Despite the massive hype leading up to the event, Ben Stiller and David Zwirner’s Artists For Haiti charity auction at Christie’s this evening exceeded expectations with the 27 works offered selling for a collective $13.7 million, beating an earlier estimate of $10 million. Most pieces exceeded high estimates, and four artists saw new record prices for their work at auction — Adel Abdessemed, Raymond Pettibon, Nate Lowman and Glenn Ligon, that last piece selling to Jennifer Aniston for $450,000. The prices realized were all at hammer, as well, since Christie’s had waved its fees for the evening.
At the podium was the charismatic Andrea Fiuczynski, president of Christie’s Los Angeles, in a black and silver skirt suit. Because charity auctions allow for a bit of playfulness, and because a Nate Lowman American flag painting sat to her right, she often conjured a boxing announcer, and the celebrities in the front row — Ms. Aniston, her boyfriend Justin Theroux, Mr. Stiller, his wife Christine Taylor and John McEnroe — brought an appropriately hefty crowd to the back of the room.
“All of you at the back can jump in at any time,” Ms. Fiuczynski joked, after a few lots.
The first record-breaking price came for Mr. Pettibon’s No Title (From life to…), which sold for $760,000 and was featured on the catalogue cover, though that new record was soon surpassed by No Title (But the sand), which went for $820,000 after a three-minute bidding war between dealer Nicholas Acquavella, a phone bidder and Guy Bennett, former Christie’s worldwide head of impressionist and modern art, who represented another bidder on his phone.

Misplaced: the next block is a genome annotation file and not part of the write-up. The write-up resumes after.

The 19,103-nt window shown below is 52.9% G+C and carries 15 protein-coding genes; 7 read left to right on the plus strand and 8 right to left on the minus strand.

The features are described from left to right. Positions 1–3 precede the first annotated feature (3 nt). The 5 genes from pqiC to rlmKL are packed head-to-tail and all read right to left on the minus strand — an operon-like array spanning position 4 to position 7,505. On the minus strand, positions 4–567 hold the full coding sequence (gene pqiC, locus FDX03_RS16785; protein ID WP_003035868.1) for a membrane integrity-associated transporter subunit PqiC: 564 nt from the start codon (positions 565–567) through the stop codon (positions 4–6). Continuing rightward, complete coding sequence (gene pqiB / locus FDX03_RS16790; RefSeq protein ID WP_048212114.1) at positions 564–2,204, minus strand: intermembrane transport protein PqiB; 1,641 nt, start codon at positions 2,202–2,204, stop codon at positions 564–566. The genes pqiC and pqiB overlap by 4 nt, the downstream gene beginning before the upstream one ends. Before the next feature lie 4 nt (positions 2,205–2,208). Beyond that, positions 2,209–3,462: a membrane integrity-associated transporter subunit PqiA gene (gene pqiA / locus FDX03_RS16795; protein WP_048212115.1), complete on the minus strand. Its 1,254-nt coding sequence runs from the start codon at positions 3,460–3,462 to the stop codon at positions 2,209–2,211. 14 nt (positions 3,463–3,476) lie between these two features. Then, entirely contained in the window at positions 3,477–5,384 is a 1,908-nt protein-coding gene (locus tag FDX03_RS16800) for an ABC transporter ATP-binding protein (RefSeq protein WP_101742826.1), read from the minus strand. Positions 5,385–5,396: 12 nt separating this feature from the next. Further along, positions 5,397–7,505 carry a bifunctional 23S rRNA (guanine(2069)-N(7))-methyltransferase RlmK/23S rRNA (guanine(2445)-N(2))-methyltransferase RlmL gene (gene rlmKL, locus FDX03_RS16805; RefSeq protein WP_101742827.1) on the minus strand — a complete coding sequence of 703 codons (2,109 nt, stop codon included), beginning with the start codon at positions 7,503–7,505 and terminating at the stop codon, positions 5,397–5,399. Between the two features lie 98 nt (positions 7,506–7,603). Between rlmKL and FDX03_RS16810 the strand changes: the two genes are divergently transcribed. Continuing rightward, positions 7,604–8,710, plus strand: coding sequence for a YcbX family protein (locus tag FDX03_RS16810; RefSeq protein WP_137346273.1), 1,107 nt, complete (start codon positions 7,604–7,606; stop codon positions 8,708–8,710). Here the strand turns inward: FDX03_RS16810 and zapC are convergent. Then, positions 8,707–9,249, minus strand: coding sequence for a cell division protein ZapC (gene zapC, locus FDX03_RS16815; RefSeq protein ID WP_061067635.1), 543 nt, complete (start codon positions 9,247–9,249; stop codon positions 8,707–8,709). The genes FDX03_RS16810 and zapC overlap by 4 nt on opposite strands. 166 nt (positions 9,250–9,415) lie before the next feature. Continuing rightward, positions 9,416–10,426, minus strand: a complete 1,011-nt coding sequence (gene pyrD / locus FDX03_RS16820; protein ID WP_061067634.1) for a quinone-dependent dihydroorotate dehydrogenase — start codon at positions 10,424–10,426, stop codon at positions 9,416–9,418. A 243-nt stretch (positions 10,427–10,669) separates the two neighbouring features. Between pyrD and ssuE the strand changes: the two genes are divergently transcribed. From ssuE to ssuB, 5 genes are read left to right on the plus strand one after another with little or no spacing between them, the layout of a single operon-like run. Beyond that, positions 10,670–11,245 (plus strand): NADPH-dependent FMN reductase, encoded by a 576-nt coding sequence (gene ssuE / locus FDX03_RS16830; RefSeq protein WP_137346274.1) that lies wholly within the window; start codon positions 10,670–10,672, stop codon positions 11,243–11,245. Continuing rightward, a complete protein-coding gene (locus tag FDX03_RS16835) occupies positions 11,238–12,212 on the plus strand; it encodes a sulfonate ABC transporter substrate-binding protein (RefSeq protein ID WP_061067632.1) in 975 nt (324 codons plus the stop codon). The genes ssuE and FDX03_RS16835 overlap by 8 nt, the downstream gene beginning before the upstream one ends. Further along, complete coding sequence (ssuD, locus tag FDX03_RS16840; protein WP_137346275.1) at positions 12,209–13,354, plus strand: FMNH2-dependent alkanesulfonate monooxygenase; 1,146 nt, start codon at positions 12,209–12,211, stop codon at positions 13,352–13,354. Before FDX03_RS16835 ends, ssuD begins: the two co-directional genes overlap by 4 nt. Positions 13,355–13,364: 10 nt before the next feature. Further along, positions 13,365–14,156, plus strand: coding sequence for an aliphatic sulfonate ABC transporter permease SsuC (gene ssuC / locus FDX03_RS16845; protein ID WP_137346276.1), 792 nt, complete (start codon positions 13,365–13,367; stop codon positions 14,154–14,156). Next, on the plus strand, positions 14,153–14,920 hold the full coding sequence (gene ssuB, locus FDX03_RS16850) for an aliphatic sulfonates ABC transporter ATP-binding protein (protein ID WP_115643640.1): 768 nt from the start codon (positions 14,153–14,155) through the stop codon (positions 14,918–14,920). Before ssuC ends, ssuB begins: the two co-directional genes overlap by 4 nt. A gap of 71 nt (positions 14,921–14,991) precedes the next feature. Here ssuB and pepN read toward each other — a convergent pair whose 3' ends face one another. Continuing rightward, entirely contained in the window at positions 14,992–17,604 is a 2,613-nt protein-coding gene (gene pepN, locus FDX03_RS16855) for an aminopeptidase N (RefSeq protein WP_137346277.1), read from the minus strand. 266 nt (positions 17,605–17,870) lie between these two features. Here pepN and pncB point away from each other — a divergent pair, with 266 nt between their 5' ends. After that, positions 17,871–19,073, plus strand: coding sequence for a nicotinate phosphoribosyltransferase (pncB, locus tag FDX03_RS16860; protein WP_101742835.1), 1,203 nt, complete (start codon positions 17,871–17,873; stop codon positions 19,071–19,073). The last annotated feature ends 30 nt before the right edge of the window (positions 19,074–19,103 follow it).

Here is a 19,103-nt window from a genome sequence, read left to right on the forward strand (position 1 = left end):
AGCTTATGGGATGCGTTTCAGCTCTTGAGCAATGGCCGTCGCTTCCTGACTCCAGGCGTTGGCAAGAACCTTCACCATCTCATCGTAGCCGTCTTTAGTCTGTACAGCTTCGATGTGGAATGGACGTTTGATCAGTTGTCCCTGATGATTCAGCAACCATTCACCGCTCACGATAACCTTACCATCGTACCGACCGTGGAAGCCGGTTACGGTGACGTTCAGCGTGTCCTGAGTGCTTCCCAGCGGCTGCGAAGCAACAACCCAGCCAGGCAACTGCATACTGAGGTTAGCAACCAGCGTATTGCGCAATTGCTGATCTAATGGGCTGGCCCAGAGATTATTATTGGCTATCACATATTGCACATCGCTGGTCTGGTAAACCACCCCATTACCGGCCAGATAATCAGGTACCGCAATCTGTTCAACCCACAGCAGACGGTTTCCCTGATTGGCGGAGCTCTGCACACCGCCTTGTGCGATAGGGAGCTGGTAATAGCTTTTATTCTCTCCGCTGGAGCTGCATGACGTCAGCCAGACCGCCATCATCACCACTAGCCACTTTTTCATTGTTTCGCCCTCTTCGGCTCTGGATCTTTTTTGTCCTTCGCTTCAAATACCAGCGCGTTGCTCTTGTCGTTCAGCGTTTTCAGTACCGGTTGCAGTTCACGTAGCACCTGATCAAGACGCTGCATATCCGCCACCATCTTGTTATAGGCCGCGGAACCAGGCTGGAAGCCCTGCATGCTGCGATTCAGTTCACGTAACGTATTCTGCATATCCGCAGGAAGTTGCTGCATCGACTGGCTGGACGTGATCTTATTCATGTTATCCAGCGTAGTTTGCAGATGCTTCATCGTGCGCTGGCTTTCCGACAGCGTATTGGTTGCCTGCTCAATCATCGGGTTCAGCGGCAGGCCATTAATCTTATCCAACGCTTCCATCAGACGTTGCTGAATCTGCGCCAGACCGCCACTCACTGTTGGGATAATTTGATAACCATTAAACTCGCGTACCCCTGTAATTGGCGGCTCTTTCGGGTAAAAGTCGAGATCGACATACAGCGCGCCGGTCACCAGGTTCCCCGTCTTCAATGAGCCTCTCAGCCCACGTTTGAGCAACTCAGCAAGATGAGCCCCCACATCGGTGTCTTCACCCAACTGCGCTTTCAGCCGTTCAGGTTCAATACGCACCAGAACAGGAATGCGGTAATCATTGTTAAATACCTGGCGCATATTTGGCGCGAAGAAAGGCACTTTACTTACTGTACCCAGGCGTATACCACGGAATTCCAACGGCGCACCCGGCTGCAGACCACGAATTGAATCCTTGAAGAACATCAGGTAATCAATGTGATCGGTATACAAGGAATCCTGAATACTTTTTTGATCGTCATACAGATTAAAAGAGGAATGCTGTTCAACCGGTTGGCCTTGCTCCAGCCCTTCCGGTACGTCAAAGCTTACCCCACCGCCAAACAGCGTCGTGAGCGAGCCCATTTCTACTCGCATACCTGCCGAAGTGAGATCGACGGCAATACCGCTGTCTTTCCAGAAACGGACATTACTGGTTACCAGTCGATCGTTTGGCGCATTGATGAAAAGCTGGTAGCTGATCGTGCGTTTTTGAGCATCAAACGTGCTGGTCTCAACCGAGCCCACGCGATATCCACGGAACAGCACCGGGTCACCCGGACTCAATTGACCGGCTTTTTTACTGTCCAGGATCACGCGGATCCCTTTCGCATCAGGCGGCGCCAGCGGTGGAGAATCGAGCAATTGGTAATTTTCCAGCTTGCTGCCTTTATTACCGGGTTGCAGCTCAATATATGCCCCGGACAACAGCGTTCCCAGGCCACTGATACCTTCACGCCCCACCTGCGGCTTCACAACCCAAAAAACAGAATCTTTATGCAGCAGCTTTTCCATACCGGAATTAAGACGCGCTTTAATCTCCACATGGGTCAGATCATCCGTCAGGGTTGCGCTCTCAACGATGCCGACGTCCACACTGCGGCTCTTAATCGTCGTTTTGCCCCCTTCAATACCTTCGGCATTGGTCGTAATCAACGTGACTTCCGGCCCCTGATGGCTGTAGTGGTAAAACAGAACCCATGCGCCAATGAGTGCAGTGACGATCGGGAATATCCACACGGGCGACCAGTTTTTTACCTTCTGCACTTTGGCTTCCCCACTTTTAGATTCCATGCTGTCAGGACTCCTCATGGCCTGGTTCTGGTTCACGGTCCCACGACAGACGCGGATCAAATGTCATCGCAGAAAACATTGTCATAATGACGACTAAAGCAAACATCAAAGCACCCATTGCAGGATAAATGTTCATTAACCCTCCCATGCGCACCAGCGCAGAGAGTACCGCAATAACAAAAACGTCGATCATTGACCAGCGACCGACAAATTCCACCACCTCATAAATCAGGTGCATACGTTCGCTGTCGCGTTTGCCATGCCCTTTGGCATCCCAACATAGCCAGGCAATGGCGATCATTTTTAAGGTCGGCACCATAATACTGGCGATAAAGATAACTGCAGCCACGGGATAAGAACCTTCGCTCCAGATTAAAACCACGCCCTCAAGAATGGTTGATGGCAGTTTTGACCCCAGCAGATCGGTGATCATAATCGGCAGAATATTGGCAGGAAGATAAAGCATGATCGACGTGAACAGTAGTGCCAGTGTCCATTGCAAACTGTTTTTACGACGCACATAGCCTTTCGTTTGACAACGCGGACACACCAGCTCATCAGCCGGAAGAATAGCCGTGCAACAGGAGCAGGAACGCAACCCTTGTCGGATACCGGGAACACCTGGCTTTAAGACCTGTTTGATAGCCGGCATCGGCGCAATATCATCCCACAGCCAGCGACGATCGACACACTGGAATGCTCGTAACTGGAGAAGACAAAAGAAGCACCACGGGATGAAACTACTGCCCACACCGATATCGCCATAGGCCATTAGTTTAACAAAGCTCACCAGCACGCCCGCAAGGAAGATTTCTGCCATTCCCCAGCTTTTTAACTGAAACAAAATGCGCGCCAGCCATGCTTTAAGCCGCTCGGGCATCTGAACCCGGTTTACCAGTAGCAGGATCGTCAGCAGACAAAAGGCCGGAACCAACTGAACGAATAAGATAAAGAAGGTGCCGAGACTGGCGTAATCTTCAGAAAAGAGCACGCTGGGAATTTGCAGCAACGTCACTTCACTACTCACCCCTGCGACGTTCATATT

Mr. Bennett sat at the front of the room, just behind Mr. Theroux, and Mr. Acquavella sat at the very back, bidding with a series of nods. At $730,000, Alexander Acquavella, sitting next to his brother, flipped the catalogue open to the middle to better examine the piece, which Mr. Bennett eventually won.
Not long after that, Mr. McEnroe found himself competing against Eleanor Acquavella for a piece by Zhang Huan. At $210,000, Mr. Stiller, who had been consulting with Mr. McEnroe, removed his glasses.
“The glasses are off,” Ms. Fiuczynski prodded. “This is getting serious.”
After a $230,000 bid by Ms. Acquavella, Mr. McEnroe attempted to bow out. Mr. Stiller rose at the front of the room and pretended to whack Mr. McEnroe with his paddle in exaggerated motions.
“I didn’t know you were a quitter,” Ms. Fiuczynski said to Mr. McEnroe, eliciting another bid. At $250,000, Ms. Acquavella won the lot, and the inevitable jab finally came.
“You can’t be serious,” Mr. Stiller said loudly, to titters.
“You can’t be serious,” Ms. Fiuczynski repeated on the stand, enunciating clearly.
Mr. McEnroe picked up a piece two lots after that, a sketch of Jay-Z at Glastonbury by Elizabeth Petyon for $85,000. At $450,000, Ms. Aniston beat Mr. Ligon’s previous record of $434,500, realized at Sotheby’s in September 2010.
Mr. Stiller picked up a few works of his own, the Lowman, a Jeff Koons, and a Martin Kippenberger among them. Flipping through the catalogue before the auction with The Observer, he’d pointed to the Koons as something he wanted, and spoke excitedly of other pieces that had attracted interest from others.
“You’re going to give Larry Gagosian and Bono a run for their money!” we said, referring to the pair’s charity auction in 2008.
“That’s my goal,” Mr. Stiller chuckled.
Reached for comment after the show, Amy Cappellazzo, chairman of the Christie’s post-war and contemporary art department, seemed wowed by the results, the $13,662,000 that will go to rebuilding Haiti’s devastated infrastructure. During the auction, she’d been enthusiastically manning the phones.
“I sent David [Zwirner] a text in the middle of the auction that said ‘You are definitely going to heaven for this,’” Ms. Cappellazzo said.
All auction price research courtesy of Artnet.
Correction An earlier version of this story misstated which Pettibon appeared on the auction catalogue’s cover.